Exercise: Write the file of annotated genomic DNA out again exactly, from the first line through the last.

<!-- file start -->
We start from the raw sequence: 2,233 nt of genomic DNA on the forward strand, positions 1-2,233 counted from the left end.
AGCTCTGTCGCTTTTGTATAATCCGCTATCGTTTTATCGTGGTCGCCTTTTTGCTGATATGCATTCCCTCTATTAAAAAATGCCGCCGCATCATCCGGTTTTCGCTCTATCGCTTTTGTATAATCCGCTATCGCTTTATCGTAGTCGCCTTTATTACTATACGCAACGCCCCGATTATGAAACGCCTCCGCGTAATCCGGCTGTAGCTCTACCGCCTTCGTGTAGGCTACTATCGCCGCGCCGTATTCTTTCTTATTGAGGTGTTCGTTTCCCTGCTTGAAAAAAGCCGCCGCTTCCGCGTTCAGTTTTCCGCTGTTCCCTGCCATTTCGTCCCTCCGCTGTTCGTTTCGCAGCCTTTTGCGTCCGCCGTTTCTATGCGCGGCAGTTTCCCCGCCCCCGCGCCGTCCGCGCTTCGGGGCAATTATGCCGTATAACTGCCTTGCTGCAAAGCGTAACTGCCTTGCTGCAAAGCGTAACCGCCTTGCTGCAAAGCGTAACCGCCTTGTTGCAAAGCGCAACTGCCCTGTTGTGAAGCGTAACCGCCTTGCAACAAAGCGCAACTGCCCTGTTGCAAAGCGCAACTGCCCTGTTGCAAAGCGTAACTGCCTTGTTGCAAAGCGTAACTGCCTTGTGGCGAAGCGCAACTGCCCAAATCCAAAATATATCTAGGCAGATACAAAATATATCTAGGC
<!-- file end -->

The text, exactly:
We start from the raw sequence: 2,233 nt of genomic DNA on the forward strand, positions 1-2,233 counted from the left end.
AGCTCTGTCGCTTTTGTATAATCCGCTATCGTTTTATCGTGGTCGCCTTTTTGCTGATATGCATTCCCTCTATTAAAAAATGCCGCCGCATCATCCGGTTTTCGCTCTATCGCTTTTGTATAATCCGCTATCGCTTTATCGTAGTCGCCTTTATTACTATACGCAACGCCCCGATTATGAAACGCCTCCGCGTAATCCGGCTGTAGCTCTACCGCCTTCGTGTAGGCTACTATCGCCGCGCCGTATTCTTTCTTATTGAGGTGTTCGTTTCCCTGCTTGAAAAAAGCCGCCGCTTCCGCGTTCAGTTTTCCGCTGTTCCCTGCCATTTCGTCCCTCCGCTGTTCGTTTCGCAGCCTTTTGCGTCCGCCGTTTCTATGCGCGGCAGTTTCCCCGCCCCCGCGCCGTCCGCGCTTCGGGGCAATTATGCCGTATAACTGCCTTGCTGCAAAGCGTAACTGCCTTGCTGCAAAGCGTAACCGCCTTGCTGCAAAGCGTAACCGCCTTGTTGCAAAGCGCAACTGCCCTGTTGTGAAGCGTAACCGCCTTGCAACAAAGCGCAACTGCCCTGTTGCAAAGCGCAACTGCCCTGTTGCAAAGCGTAACTGCCTTGTTGCAAAGCGTAACTGCCTTGTGGCGAAGCGCAACTGCCCAAATCCAAAATATATCTAGGCAGATACAAAATATATCTAGGC